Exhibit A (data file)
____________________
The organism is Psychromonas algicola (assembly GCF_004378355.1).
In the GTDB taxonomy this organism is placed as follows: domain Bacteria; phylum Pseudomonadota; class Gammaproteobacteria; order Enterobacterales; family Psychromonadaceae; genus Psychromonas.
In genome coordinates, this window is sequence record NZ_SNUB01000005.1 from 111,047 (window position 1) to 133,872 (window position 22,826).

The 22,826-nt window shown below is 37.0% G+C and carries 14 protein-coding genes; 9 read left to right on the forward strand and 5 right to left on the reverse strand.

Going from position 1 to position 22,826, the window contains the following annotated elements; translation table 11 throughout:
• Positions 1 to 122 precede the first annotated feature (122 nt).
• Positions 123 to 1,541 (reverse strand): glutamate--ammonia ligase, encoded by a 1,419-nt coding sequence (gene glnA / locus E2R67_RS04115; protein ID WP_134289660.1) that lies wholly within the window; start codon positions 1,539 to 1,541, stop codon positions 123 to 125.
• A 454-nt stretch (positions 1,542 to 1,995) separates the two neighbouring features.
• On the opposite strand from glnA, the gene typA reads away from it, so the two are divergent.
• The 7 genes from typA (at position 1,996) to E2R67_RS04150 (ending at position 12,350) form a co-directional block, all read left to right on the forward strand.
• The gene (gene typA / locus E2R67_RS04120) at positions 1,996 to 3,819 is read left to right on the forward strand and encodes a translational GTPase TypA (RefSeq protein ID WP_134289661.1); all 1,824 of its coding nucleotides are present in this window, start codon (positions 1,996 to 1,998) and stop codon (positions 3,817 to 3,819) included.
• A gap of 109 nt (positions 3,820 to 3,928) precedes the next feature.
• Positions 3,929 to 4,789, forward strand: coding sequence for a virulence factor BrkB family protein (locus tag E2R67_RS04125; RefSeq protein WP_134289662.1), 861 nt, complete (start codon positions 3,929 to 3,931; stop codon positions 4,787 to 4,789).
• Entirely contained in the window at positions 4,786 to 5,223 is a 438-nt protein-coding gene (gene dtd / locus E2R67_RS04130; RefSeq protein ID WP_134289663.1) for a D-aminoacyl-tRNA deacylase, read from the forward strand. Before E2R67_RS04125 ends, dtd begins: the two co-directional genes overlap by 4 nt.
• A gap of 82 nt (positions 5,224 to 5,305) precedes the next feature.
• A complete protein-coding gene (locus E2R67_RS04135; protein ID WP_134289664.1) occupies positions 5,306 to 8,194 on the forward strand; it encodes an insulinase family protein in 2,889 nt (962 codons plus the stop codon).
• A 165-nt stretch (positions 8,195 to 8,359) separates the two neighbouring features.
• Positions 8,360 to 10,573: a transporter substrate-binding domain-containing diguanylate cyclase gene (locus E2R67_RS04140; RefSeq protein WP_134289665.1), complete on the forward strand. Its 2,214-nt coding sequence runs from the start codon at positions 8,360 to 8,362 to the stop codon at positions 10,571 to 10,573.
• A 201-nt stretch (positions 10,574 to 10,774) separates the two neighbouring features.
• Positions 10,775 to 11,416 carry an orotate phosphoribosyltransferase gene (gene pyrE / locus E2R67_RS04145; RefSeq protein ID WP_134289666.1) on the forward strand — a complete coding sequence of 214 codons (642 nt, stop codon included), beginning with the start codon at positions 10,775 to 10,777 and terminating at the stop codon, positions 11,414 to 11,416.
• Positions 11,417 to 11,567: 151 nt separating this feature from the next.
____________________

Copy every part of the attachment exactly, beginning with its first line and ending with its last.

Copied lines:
The organism is Psychromonas algicola (assembly GCF_004378355.1).
In the GTDB taxonomy this organism is placed as follows: domain Bacteria; phylum Pseudomonadota; class Gammaproteobacteria; order Enterobacterales; family Psychromonadaceae; genus Psychromonas.
In genome coordinates, this window is sequence record NZ_SNUB01000005.1 from 111,047 (window position 1) to 133,872 (window position 22,826).

The 22,826-nt window shown below is 37.0% G+C and carries 14 protein-coding genes; 9 read left to right on the forward strand and 5 right to left on the reverse strand.

Going from position 1 to position 22,826, the window contains the following annotated elements; translation table 11 throughout:
• Positions 1 to 122 precede the first annotated feature (122 nt).
• Positions 123 to 1,541 (reverse strand): glutamate--ammonia ligase, encoded by a 1,419-nt coding sequence (gene glnA / locus E2R67_RS04115; protein ID WP_134289660.1) that lies wholly within the window; start codon positions 1,539 to 1,541, stop codon positions 123 to 125.
• A 454-nt stretch (positions 1,542 to 1,995) separates the two neighbouring features.
• On the opposite strand from glnA, the gene typA reads away from it, so the two are divergent.
• The 7 genes from typA (at position 1,996) to E2R67_RS04150 (ending at position 12,350) form a co-directional block, all read left to right on the forward strand.
• The gene (gene typA / locus E2R67_RS04120) at positions 1,996 to 3,819 is read left to right on the forward strand and encodes a translational GTPase TypA (RefSeq protein ID WP_134289661.1); all 1,824 of its coding nucleotides are present in this window, start codon (positions 1,996 to 1,998) and stop codon (positions 3,817 to 3,819) included.
• A gap of 109 nt (positions 3,820 to 3,928) precedes the next feature.
• Positions 3,929 to 4,789, forward strand: coding sequence for a virulence factor BrkB family protein (locus tag E2R67_RS04125; RefSeq protein WP_134289662.1), 861 nt, complete (start codon positions 3,929 to 3,931; stop codon positions 4,787 to 4,789).
• Entirely contained in the window at positions 4,786 to 5,223 is a 438-nt protein-coding gene (gene dtd / locus E2R67_RS04130; RefSeq protein ID WP_134289663.1) for a D-aminoacyl-tRNA deacylase, read from the forward strand. Before E2R67_RS04125 ends, dtd begins: the two co-directional genes overlap by 4 nt.
• A gap of 82 nt (positions 5,224 to 5,305) precedes the next feature.
• A complete protein-coding gene (locus E2R67_RS04135; protein ID WP_134289664.1) occupies positions 5,306 to 8,194 on the forward strand; it encodes an insulinase family protein in 2,889 nt (962 codons plus the stop codon).
• A 165-nt stretch (positions 8,195 to 8,359) separates the two neighbouring features.
• Positions 8,360 to 10,573: a transporter substrate-binding domain-containing diguanylate cyclase gene (locus E2R67_RS04140; RefSeq protein WP_134289665.1), complete on the forward strand. Its 2,214-nt coding sequence runs from the start codon at positions 8,360 to 8,362 to the stop codon at positions 10,571 to 10,573.
• A 201-nt stretch (positions 10,574 to 10,774) separates the two neighbouring features.
• Positions 10,775 to 11,416 carry an orotate phosphoribosyltransferase gene (gene pyrE / locus E2R67_RS04145; RefSeq protein ID WP_134289666.1) on the forward strand — a complete coding sequence of 214 codons (642 nt, stop codon included), beginning with the start codon at positions 10,775 to 10,777 and terminating at the stop codon, positions 11,414 to 11,416.
• Positions 11,417 to 11,567: 151 nt separating this feature from the next.